More than 300 legal and judicial professionals attended a recent mental health seminar at the Duval County Courthouse. The day-long session, “Mental Health and Related Conditions Affecting Children and Adults in Court” was the brainchild of Circuit Judge Karen Cole.
In her opening remarks Cole emphasized the effort was all volunteer with no budget, “yet here we are” referring to the overwhelming turnout. Cole said the idea for the seminar came from her rotation through the various divisions of the court system and recognizing that regardless of the type of case, mental health issues are common.
Cole, known as a mental health champion, received recognition for her efforts from Mental Health America (MHA) of Northeast Florida. Denise Marzullo, Executive Director of the MHA praised Cole, “for her leadership, vision and guidance in improving the mental health of the Jacksonville community."
Dr. Michael De La Hunt, Chief of the Division of Psychology and Psychiatry at Nemours Children’s Clinic provided an overview of the various types of mental illnesses and their associated behaviors. De La Hunt emphasized that tremendous strides have been made in brain science but also noted the complexities of properly diagnosing mental illness, unlike physical illnesses which can more typically be determined through a series of medical tests.
Mental illness knows no boundaries. According to Ross McDonough, LCSW from New Day Counseling, national research shows attorneys commit suicide at 6 times the national average and suffer depression at 2 times the national average of the general population.
During an optional lunchtime session, McDonough, Psychotherapist Michael Zalewa and Florida Bar General Counsel Carlos Leon held an interactive discussion on signs and symptoms of the stresses of practicing law, where to access treatment and ways to intervene on behalf of a colleague who may be experiencing mental difficulties.
Stephen Bloomfield, Ed.D., a clinical psychologist who frequently works with the court provided insight into reasons parents and children may end up in the family court system. He explained the impact parents with untreated mental disorders can have on their children that may in turn, put the children at risk of behavioral problems.
Bloomfield spoke of children becoming “parentified” essentially becoming caretakers of their siblings, the home and even their parents when an illness remains untreated. When parenting skills become impaired, abuse and neglect charges come into play and the courts become involved he explained.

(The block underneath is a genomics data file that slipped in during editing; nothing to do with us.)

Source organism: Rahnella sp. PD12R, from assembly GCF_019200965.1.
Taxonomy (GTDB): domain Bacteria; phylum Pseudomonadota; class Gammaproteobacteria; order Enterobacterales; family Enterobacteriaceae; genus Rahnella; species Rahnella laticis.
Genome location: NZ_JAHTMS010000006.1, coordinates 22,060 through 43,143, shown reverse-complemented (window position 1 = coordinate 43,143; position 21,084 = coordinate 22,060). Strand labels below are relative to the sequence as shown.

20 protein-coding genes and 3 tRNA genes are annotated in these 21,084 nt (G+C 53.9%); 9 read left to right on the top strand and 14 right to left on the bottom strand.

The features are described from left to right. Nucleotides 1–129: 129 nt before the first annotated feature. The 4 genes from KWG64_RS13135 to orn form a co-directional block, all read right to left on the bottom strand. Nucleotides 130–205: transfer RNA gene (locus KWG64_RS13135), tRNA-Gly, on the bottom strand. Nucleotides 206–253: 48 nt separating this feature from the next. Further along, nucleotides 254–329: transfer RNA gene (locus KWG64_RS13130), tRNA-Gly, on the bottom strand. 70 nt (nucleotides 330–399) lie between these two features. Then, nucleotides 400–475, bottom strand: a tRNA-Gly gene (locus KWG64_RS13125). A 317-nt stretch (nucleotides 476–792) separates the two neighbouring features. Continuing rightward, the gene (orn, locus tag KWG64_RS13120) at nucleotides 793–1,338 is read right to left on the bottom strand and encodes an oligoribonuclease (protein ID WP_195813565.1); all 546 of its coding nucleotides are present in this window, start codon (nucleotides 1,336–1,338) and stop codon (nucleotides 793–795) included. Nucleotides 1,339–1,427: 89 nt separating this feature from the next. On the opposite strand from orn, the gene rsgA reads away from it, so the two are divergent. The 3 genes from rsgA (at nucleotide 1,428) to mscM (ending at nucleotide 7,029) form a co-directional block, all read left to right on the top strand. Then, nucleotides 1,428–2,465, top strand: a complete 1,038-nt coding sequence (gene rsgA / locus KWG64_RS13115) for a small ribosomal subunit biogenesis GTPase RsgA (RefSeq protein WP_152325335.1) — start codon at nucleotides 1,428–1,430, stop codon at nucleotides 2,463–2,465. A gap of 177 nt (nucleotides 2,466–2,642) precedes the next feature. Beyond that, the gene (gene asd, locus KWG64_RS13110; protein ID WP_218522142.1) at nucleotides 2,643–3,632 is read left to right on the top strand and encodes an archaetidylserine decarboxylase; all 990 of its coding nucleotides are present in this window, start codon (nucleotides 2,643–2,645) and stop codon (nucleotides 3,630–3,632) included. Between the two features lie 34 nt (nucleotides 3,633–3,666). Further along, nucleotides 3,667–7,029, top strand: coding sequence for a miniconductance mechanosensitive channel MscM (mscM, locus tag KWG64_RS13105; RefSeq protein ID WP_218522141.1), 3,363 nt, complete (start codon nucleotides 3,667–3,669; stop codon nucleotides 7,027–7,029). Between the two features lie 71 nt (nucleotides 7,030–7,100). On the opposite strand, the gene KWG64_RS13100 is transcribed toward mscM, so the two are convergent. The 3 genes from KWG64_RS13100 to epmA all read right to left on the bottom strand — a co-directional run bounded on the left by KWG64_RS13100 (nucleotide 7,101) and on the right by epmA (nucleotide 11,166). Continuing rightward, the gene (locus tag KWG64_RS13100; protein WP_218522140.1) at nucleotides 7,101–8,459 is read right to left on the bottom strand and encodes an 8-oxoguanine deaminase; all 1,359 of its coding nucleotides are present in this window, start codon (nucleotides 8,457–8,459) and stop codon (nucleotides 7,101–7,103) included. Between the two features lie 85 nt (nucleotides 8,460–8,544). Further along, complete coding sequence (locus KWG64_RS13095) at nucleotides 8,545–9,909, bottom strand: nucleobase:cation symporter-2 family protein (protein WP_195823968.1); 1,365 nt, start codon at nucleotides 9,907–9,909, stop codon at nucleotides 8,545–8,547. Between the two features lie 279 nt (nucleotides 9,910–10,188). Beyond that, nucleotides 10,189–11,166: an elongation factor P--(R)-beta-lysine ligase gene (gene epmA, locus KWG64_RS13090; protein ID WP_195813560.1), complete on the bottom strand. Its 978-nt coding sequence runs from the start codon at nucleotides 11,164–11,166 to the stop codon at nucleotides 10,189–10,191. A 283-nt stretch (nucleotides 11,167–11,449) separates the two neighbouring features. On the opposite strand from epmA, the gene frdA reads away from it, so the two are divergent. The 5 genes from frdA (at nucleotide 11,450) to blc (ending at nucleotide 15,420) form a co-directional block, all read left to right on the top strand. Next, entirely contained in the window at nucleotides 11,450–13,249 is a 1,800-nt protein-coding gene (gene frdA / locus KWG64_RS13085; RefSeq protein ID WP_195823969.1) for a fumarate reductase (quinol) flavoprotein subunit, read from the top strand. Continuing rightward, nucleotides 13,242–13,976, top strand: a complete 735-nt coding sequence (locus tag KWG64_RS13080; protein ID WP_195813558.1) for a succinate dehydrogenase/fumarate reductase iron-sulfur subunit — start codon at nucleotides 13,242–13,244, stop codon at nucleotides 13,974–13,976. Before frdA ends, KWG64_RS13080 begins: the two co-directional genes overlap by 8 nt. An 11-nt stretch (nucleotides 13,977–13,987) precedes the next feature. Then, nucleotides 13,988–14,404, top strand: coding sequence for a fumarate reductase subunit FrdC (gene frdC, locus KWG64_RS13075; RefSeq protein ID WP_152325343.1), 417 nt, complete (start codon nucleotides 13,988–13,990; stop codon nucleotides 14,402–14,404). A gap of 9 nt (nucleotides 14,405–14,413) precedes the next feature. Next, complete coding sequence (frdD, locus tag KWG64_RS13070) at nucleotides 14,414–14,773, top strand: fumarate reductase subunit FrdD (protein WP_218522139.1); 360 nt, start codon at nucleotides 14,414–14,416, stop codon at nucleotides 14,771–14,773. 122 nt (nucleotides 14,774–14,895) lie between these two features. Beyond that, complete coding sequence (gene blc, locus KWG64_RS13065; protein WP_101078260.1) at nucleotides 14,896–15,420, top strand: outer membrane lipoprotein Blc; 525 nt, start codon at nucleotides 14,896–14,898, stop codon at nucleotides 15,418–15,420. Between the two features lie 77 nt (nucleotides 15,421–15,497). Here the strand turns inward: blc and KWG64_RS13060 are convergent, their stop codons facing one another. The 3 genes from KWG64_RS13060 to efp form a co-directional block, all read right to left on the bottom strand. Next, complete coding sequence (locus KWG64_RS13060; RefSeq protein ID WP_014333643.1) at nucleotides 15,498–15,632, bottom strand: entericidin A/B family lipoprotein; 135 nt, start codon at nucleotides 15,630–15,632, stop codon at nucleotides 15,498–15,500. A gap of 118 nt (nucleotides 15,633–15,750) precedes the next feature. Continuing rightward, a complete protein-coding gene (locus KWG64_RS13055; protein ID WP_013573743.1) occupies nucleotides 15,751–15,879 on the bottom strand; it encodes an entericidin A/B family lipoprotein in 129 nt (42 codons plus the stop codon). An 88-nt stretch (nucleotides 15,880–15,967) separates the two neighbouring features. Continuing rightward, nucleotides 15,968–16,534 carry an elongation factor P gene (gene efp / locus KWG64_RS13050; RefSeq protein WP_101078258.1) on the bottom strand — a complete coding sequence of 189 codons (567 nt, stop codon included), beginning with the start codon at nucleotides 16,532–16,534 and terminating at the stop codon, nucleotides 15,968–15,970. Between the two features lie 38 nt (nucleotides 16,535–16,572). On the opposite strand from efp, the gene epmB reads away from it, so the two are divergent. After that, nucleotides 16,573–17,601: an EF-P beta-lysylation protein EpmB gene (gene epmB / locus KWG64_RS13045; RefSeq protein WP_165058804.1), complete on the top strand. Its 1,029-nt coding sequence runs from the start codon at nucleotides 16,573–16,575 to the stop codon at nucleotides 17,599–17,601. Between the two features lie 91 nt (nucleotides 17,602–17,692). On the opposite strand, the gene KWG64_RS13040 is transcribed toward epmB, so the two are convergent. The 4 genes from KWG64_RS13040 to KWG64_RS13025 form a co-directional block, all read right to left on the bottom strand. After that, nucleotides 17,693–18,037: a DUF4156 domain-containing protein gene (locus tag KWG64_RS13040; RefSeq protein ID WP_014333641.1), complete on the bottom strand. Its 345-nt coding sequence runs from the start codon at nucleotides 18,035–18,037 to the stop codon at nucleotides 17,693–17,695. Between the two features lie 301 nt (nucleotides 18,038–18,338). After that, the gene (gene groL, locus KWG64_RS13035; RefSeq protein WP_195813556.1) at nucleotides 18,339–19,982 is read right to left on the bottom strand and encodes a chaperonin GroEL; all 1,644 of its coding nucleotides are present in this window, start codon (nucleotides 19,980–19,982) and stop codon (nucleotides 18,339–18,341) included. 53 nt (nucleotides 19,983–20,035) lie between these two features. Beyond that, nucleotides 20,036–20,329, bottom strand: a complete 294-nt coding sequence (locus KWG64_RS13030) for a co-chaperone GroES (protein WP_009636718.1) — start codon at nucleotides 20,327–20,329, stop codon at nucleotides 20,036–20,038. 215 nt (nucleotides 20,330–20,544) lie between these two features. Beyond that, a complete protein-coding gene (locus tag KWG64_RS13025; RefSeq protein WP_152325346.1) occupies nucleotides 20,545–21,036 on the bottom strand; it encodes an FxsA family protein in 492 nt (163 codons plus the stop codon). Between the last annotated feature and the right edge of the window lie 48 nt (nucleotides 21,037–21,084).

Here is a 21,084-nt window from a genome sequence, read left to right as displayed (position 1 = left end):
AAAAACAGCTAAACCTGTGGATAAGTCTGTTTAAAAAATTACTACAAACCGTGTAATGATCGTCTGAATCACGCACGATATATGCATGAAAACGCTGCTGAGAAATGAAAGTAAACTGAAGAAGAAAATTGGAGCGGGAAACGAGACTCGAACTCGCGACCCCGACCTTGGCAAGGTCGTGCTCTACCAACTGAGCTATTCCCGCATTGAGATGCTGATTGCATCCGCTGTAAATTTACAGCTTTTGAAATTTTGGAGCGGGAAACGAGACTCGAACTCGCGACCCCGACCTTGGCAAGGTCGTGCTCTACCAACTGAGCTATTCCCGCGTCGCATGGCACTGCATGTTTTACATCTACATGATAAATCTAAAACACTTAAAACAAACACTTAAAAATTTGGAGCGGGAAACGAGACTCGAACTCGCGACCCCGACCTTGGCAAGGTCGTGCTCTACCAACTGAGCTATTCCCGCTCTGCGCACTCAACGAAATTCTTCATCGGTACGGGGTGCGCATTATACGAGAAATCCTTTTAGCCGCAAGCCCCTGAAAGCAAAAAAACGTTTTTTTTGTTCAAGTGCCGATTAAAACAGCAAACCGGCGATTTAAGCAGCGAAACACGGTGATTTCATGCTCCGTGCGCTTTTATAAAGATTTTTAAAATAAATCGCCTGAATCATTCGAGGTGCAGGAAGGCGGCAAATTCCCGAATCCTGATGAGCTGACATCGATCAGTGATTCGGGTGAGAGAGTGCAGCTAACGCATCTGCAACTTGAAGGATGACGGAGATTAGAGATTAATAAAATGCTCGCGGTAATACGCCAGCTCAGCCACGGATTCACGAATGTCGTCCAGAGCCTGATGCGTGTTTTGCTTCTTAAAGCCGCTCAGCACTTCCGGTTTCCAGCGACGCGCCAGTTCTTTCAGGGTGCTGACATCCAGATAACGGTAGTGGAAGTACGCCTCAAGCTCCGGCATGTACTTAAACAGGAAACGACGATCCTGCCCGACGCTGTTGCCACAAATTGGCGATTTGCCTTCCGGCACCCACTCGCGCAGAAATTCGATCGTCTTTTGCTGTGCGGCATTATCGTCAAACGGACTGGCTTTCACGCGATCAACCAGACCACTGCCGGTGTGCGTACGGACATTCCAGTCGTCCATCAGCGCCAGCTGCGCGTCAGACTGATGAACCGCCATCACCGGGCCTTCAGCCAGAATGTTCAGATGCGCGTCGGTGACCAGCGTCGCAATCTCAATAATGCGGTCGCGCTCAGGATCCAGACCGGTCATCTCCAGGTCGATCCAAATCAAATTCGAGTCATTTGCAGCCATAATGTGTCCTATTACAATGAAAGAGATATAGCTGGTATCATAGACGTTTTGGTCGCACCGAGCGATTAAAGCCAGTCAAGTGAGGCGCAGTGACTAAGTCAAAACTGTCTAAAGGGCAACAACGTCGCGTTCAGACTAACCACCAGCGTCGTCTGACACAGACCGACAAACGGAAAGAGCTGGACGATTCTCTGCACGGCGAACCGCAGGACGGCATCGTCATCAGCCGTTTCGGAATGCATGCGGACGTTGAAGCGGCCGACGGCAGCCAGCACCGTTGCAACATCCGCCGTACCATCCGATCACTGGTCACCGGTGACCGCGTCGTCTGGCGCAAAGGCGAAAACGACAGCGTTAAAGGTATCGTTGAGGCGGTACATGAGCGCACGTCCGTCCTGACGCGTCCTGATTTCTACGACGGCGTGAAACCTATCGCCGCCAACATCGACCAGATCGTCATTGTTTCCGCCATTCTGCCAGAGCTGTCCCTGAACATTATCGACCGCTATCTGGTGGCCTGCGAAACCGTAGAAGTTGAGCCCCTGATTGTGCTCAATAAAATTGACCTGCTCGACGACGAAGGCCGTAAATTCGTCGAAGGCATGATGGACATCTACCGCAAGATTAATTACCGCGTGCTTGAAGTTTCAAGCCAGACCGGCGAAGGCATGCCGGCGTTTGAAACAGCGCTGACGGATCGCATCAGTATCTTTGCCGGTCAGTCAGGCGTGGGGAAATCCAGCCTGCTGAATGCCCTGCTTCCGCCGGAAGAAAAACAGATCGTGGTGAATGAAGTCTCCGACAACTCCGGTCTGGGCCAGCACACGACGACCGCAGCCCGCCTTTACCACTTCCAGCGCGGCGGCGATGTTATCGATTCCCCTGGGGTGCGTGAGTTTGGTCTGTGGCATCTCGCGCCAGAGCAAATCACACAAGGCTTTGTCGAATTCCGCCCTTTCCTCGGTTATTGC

Limited services available. According to the MHA’s Marzullo, Duval County is the lowest funded Florida county for mental health treatment in the 49th lowest funded state in the U.S. Marzullo presented some startling Duval statistics: currently more than 11,000 individuals with serious mental illnesses are receiving public assistance; 55,000 children have been diagnosed with some type of behavioral disorder and less than 50% of individuals with mental illness are receiving any form of treatment.
The Jacksonville Sheriff’s Office (JSO) currently spends $4 million annually to house offenders in mental health wards at the jail, not including costs for treatment or response calls and the JSO had more than 7,600 calls for service for mental illness last year.
Marzullo shared that while services through Medicaid and other state programs are often available for children, affordable services for adults are much more difficult to find. Few community resources exist in Duval for children who turn 18 and age out of their parent’s coverage, don’t have employer coverage or don’t work due to their illness. Noting that because many severe illnesses such as schizophrenia manifest themselves between the ages of 18-24, it can be the worst time for an individual to be without access to affordable treatment.
Marzullo encouraged attendees to educate themselves and understand the community needs regarding mental health treatment. “Ask how can you assist and become involved. If you think something is wrong, speak up and get help.” She cited 211 Duval as a resource for services and encouraged the lawyers to help as much as possible, “all non-profit organizations need attorneys,” she smiled.